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For the past 15 years, sustainable development has become a powerful and all-embracing slogan in the international fora. Every government is for it, as are all the major international institutions like the United Nations Agencies, World Bank, Regional Development Banks, and OECD, as well as most environmental NGOs. Many major institutions have now a programme for sustainable development. This is inspite of the fact that there is no agreement as to what is meant by sustainable development, whether it works, and if so, under what conditions, where, and what are its impacts (positive, negative or neutral) on human lives and other appropriate development indicators.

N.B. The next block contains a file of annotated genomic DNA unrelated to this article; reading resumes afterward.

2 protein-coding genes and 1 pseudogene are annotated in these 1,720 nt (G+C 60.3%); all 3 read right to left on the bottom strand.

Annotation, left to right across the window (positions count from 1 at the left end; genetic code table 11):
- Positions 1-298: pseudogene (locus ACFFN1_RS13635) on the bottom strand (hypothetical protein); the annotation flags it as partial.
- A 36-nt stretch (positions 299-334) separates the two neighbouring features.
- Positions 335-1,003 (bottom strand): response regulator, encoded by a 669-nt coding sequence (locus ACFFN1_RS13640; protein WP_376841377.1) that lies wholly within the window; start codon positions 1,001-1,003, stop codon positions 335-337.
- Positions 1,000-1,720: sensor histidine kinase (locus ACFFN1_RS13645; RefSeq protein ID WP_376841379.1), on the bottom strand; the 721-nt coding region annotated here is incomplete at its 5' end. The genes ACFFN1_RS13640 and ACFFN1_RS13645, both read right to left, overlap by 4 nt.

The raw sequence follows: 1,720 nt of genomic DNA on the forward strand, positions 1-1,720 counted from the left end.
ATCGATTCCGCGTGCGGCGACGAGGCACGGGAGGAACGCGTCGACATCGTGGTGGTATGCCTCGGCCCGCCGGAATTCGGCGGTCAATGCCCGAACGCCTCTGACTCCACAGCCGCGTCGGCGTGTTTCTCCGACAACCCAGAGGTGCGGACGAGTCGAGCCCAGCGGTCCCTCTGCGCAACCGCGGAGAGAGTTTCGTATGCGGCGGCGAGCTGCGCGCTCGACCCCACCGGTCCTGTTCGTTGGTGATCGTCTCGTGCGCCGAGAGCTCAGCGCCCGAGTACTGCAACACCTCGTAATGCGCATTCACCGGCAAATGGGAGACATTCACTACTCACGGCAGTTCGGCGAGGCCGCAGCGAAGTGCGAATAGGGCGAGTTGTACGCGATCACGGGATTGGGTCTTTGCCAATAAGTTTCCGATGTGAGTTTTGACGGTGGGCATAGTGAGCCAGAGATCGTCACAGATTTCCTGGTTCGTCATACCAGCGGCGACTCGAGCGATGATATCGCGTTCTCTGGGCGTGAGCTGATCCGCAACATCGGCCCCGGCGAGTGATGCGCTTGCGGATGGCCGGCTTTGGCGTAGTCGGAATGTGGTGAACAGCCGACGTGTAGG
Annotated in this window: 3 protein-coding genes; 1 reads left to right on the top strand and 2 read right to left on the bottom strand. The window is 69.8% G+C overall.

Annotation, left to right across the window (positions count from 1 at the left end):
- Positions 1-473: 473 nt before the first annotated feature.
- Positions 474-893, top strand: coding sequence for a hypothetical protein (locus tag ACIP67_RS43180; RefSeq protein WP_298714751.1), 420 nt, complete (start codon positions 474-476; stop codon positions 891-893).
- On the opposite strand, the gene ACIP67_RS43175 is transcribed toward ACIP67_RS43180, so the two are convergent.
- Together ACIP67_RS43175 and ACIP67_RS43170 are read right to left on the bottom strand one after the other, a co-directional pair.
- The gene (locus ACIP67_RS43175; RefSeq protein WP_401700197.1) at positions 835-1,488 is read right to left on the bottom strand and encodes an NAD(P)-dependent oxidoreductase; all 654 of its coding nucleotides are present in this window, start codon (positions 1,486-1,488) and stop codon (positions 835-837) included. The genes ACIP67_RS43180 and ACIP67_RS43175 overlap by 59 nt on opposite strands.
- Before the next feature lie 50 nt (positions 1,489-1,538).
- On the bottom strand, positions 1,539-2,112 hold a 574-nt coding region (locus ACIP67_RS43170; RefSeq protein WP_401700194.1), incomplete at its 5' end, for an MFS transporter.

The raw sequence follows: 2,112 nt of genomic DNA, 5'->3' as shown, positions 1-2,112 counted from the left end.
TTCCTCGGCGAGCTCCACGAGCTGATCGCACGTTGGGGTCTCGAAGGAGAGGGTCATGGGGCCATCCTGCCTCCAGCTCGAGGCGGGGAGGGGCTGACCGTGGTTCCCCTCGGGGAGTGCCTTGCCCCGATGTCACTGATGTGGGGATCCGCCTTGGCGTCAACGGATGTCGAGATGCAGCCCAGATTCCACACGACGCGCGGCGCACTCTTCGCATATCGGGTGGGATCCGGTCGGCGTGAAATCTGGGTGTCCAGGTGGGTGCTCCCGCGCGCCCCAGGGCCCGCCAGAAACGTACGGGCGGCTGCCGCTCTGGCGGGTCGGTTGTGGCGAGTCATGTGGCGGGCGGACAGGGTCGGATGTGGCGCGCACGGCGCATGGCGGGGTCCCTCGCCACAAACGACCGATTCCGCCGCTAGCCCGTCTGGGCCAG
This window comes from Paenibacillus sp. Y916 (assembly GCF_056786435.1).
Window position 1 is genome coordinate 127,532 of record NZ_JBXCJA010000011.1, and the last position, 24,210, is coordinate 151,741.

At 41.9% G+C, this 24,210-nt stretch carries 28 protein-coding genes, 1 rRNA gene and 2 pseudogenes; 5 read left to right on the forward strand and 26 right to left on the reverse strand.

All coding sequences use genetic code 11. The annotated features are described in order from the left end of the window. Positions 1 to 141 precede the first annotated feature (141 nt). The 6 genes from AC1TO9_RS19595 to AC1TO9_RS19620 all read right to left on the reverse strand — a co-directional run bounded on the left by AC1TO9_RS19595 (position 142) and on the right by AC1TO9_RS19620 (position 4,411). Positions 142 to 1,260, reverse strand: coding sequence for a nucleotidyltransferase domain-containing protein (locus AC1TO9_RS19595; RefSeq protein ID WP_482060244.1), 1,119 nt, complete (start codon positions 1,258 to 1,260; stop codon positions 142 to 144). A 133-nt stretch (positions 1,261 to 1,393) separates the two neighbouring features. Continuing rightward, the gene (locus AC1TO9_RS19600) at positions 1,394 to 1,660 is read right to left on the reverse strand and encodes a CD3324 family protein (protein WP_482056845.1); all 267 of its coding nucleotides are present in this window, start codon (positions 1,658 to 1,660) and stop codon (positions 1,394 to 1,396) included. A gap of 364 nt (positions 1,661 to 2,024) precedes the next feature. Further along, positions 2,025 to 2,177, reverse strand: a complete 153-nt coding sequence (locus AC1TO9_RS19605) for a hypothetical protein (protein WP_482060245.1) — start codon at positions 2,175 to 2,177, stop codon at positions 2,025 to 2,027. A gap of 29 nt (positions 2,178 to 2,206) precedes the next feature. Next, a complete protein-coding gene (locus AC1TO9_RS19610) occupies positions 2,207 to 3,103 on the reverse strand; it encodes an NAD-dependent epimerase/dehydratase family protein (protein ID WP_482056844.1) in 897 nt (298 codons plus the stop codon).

The book analyses the concept of sustainable development, its meaning, how is this paradigm being defined by various institutions, whether there is any possibility that these numerous definitions of sustainable development could be aggregated to form one understandable and usable definition, to what extent sustainable deve lo pment paradigm has been used in the real world (in both developed and developing countries), can sustainable development be measured, and if so which parameters can be used, and the reasons as to why there are so few documented cases of successful of application of the sustainable development paradigm, in spite of strong global rhetoric promoting and championing this paradigm.